SAVI Community Trends Report: Unequal Access Tobacco Epidemic Report 2017 FINAL - Page 6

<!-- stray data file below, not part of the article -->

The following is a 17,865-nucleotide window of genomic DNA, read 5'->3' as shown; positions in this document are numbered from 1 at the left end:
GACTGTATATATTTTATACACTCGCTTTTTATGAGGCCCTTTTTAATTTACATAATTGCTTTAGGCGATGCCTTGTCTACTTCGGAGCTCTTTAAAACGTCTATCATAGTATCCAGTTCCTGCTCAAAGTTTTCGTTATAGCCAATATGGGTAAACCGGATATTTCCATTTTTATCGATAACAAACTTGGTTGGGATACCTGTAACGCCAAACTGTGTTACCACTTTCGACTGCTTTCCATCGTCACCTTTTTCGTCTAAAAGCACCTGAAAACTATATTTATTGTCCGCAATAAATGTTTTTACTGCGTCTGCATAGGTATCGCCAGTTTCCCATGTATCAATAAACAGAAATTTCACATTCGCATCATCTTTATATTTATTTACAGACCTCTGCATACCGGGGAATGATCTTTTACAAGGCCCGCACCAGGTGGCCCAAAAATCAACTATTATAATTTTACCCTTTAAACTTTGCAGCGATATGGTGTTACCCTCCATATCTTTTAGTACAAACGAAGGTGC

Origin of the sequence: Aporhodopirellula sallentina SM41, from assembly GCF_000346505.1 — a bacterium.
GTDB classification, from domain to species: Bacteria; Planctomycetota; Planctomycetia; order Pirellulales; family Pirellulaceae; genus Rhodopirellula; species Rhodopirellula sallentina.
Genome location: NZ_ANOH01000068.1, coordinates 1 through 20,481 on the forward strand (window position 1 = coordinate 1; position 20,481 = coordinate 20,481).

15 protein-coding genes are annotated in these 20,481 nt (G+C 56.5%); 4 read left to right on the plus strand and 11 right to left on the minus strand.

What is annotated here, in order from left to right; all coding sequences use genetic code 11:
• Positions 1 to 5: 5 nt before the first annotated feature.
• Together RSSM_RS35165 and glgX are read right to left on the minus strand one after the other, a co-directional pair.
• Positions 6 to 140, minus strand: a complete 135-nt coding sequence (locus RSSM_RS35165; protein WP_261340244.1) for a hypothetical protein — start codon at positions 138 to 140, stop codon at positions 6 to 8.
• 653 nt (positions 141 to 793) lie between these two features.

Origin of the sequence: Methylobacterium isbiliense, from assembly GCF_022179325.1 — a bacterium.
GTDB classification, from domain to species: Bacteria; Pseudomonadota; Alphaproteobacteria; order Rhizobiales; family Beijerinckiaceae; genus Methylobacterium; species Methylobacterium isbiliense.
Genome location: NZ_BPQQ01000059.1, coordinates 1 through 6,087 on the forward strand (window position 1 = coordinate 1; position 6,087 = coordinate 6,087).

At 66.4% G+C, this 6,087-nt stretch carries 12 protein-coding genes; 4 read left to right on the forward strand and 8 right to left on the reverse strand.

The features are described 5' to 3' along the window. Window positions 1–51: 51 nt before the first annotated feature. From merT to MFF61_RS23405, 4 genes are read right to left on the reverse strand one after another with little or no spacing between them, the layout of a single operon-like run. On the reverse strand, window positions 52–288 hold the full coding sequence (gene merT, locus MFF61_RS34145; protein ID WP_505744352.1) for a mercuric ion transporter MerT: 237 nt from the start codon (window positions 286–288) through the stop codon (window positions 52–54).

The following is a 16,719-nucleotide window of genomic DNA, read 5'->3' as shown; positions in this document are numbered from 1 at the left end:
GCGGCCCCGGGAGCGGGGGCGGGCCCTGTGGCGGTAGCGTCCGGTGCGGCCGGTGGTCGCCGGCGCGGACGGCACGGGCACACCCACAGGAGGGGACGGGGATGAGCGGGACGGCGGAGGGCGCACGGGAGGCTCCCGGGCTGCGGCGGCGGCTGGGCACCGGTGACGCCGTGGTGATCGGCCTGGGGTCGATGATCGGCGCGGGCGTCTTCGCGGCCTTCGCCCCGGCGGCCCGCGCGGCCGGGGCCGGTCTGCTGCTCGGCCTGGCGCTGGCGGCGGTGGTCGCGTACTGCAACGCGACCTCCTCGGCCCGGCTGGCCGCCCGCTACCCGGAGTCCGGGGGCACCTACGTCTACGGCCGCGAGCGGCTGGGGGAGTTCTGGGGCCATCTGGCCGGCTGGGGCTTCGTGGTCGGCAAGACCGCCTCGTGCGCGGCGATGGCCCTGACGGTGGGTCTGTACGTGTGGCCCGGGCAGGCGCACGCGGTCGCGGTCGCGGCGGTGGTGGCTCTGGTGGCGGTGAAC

SAVI community trends » unequal access: tobacco retail in the indianapolis metro area To measure density, we included both retailer density and network density, which accounts for an individual’s ability to walk or drive to a nearby retailer. Retailer accessibility differs from network density in that it examines the proportion of the tract area within 500 meters (approximately 1/3 mile) – considered a walk- able distance. [25, 48-50] The objective of calculating this metric was to identify the tracts where an individual may be exposed more often to the presence of tobacco retailers (and, potentially, tobacco marketing). We calculated the access score and then clustered census tracts into groupings for further analysis. We grouped tracts based on Jenks calculations, which maximize variation between groups while minimizing variation within groups, using the following score ranges: Low access tracts (scores ranged from 0.10 – 8.53, n=229); Medium access tracts (8.80– 22.42, n=112); High access tracts (22.66 – 43.27, n=56). All charts and maps were produced by The Polis Center at Indiana University Purdue University Indianapolis, March 2017. TOBACCO ACCESS IN CENTRAL INDIANA MADISON BOONE Tobacco retailers not only provide access to tobacco product, but also expose people to tobacco marketing. HAMILTON HENDRICKS MARION HANCOCK PUTNAM MARION COUNTY SHELBY MORGAN BROAD RIPPLE JOHNSON LAWRENCE BROWN SPEEDWAY IRVINGTON SOUTHPORT SMOKING PREVALENCE (18+) LOW ACCESS CENSUS TRACTS MEDIUM ACCESS CENSUS TRACTS HIGH ACCESS CENSUS TRACTS 19.6% 27.1% 29.4% MATERNAL SMOKING RATE 12.2% 16.4% 22.5% POVERTY RATE ADULTS WITHOUT H.S. DIPLOMA 10.5% 8.8% 25.2% 11.7% 18.9% 34.3% Figure 2. Results 6 ADULTS SELF-RPT POOR MENTAL HEALTH 23.2% 15.6% 16.8% HOUSEHOLDS WITHOUT VEHICLE ACCESS 4.3% PEOPLE OF COLOR 20.2% 11.2% 18.5% 40.6% 43.6%